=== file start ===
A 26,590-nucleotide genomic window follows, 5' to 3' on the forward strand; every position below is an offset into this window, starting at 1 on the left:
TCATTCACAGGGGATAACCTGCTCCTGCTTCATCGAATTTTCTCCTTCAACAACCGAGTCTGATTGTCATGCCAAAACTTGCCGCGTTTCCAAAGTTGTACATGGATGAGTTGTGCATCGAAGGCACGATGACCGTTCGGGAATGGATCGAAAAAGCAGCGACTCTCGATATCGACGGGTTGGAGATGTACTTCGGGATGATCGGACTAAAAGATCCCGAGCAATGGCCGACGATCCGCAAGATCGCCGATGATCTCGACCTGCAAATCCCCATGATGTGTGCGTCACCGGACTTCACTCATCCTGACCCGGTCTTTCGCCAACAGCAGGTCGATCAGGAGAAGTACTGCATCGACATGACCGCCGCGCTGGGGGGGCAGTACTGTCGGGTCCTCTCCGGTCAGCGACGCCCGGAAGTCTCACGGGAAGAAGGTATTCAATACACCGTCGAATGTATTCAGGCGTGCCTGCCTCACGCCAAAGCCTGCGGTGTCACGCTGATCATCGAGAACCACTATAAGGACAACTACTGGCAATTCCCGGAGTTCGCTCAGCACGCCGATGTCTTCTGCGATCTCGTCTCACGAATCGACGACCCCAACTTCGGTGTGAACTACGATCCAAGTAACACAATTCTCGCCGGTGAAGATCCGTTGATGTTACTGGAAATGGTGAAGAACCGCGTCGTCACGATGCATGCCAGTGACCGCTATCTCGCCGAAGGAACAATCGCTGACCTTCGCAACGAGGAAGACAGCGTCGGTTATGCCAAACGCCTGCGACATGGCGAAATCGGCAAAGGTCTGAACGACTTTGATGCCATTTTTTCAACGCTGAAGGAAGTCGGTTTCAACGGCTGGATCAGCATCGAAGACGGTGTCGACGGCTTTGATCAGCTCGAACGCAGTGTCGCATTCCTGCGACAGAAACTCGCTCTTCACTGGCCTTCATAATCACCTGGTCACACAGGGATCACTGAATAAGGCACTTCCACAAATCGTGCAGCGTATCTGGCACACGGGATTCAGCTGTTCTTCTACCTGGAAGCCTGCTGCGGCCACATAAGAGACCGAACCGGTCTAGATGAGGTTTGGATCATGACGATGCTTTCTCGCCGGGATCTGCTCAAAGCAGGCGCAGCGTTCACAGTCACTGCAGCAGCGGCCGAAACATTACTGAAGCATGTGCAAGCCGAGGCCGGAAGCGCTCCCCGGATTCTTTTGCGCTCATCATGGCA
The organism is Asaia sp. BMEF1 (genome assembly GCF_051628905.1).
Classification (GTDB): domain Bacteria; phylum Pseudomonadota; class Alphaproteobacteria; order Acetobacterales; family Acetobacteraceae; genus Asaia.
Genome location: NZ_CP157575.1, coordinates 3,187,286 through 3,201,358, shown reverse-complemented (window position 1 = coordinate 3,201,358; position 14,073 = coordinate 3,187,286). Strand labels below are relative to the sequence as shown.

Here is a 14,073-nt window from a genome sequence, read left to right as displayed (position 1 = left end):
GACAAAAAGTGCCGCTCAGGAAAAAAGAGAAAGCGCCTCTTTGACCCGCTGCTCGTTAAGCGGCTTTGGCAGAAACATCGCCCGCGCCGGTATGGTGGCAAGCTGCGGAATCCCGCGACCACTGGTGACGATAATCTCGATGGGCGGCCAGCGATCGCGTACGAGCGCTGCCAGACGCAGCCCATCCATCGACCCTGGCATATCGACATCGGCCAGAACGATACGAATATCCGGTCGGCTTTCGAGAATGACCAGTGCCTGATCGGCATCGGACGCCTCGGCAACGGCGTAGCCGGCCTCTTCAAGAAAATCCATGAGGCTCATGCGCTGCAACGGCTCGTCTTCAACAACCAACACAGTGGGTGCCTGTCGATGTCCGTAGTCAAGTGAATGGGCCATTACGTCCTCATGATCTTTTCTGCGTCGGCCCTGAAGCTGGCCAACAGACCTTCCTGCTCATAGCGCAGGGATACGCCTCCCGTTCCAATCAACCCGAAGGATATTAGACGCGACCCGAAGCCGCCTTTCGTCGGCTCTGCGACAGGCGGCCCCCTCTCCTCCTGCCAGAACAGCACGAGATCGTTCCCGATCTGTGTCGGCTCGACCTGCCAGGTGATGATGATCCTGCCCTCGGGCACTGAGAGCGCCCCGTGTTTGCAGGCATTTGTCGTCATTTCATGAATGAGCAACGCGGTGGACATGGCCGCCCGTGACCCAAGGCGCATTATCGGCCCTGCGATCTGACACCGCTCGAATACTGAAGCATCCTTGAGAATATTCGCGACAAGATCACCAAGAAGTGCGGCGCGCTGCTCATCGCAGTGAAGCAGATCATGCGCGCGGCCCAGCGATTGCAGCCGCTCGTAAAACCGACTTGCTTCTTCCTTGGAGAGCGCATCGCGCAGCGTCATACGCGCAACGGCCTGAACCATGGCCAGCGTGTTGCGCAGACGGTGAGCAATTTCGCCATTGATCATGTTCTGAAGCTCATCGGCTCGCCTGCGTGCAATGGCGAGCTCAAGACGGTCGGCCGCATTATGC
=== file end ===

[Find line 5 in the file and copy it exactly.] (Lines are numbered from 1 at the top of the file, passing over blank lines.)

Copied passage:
Genome location: NZ_CP157575.1, coordinates 3,187,286 through 3,201,358, shown reverse-complemented (window position 1 = coordinate 3,201,358; position 14,073 = coordinate 3,187,286). Strand labels below are relative to the sequence as shown.